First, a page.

Wednesday, November 10, 2004

More trouble for the "values voters did it" crowd

While I normally disagree with much of what Mossback has to say, he may be on to something here, and if true, represents a message issue for the Democrats, and a potential big, big disappointment for the religious right. (Update: Donkey rising reports a similar non-trend among "moral values" voters. It appears that this is another one of those "Cassie Bernall said 'yes'" moments we've come to expect from religious conservatives. )

Another aspect of this is reported in today's Washington Post- it seems that the Religious Left is finally beginning to wake up a bit more (other than of course the pretty much discredited Jesse Jackson/Al Sharpton crowd):

Battling the notion that "values voters" swept President Bush to victory because of opposition to gay marriage and abortion, three liberal groups released a post-election poll in which 33 percent of voters said the nation's most urgent moral problem was "greed and materialism" and 31 percent said it was "poverty and economic justice." Sixteen percent cited abortion, and 12 percent named same-sex marriage...

"The values that were promoted most within the conservative religious community were almost always tied to a fear factor, and that was not necessarily the case in the Democratic strategy, and I would say should not be the case," said the Rev. Welton Gaddy, head of the Interfaith Alliance.

The nationwide telephone poll of 10,689 voters was conducted by Zogby International for the Catholic peace group Pax Christi, the New York-based civic advocacy group Res Publica and the Washington-based Center for American Progress, a think tank allied with Democrats. It had a margin of error of plus or minus one percentage point.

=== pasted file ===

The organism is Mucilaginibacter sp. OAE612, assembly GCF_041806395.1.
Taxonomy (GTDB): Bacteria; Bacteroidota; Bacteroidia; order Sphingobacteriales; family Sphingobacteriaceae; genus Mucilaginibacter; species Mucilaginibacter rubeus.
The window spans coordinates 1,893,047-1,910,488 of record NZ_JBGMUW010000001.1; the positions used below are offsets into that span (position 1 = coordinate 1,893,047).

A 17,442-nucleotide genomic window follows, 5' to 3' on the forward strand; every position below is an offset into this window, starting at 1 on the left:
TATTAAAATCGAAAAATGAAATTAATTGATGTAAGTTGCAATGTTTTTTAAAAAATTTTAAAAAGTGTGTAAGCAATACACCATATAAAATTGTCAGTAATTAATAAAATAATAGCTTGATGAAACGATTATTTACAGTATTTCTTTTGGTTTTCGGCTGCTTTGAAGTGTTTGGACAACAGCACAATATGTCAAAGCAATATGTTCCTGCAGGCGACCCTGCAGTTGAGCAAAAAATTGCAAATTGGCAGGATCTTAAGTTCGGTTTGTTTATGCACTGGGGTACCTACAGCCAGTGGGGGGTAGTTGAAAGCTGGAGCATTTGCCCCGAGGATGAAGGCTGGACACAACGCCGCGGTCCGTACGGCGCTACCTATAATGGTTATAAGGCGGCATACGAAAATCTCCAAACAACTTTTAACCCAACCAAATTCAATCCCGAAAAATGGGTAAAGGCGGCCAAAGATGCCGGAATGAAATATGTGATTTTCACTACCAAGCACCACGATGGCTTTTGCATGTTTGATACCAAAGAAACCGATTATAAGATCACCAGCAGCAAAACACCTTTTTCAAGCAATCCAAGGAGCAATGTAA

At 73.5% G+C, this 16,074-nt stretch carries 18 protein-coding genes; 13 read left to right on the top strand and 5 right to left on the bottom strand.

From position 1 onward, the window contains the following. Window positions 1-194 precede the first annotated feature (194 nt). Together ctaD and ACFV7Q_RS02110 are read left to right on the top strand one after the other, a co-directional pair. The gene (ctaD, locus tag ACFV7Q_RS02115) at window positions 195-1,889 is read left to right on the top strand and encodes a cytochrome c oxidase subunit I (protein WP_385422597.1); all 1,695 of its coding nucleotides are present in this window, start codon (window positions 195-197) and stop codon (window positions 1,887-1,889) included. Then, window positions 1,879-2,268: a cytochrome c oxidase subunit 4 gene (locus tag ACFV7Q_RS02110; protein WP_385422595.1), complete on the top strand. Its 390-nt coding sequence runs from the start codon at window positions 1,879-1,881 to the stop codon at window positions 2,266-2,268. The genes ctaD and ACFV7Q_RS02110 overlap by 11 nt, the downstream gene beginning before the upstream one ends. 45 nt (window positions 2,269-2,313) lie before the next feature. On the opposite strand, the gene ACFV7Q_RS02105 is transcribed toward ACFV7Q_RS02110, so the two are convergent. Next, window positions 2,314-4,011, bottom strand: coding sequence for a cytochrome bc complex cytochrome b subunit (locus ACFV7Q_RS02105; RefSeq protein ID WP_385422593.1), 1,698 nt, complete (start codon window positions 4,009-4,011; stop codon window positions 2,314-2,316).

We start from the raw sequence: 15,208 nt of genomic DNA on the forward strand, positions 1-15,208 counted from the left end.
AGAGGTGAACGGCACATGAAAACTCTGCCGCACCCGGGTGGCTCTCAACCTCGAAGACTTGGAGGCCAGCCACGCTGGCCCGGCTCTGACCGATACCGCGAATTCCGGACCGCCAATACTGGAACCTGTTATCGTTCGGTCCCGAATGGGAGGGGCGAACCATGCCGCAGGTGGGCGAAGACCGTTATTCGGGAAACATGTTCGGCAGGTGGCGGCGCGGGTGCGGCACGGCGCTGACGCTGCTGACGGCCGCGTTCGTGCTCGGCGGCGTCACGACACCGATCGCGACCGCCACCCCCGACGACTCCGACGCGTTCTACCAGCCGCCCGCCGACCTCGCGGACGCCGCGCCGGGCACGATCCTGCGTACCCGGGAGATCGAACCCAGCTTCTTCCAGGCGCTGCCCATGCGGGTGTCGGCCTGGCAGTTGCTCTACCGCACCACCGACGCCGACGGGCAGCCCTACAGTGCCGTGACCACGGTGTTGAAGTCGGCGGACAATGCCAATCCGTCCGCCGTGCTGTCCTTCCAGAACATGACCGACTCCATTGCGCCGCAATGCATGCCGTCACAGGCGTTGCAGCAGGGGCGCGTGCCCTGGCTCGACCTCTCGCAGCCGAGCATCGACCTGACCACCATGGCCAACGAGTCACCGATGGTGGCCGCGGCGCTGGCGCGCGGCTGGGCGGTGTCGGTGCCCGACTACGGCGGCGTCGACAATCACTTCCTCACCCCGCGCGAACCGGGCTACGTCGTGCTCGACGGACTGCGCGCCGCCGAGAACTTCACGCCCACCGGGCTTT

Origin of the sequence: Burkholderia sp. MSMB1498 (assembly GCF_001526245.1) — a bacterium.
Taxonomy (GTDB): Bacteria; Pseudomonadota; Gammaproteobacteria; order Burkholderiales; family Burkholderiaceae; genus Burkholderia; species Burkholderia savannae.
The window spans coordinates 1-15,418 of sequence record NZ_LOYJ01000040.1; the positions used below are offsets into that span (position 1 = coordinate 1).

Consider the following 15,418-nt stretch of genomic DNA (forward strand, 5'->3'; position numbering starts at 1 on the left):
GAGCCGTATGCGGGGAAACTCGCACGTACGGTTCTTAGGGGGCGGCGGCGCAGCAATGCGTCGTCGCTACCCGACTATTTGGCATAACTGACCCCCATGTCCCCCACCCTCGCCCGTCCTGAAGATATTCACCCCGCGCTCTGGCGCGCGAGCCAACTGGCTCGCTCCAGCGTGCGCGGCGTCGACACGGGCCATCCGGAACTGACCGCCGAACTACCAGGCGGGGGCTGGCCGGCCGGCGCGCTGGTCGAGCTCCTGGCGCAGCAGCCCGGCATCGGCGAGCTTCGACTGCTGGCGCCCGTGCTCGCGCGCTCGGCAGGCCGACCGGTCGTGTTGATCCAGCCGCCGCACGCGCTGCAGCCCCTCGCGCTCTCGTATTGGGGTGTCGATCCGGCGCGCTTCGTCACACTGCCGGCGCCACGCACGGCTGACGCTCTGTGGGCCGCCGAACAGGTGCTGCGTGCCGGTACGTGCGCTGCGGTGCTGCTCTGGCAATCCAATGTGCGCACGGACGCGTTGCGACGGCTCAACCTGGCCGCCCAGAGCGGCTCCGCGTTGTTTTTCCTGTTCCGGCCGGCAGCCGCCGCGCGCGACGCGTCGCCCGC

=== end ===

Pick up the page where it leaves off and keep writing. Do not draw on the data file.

The poll found that 42 percent of voters cited the war in Iraq as the "moral issue" that most influenced their choice of candidates, while 13 percent cited abortion and 9 percent same-sex marriage. Asked to name the greatest threat to marriage, 31 percent said "infidelity," 25 percent cited "rising financial burdens" and 22 percent named same-sex marriage.

I am not a Christian, but I do think it's well past the time for the religious moderates and progressives to reclaim the title away from the conservatives. In particular, all Christians should dissociate themselves from the likes of James Dobson, who is laboring under the delusion that anyone who doesn't agree with his political views is a "God's people hater."

It is statements like this that make the religious right appear to be wallowing in a moral sewer.

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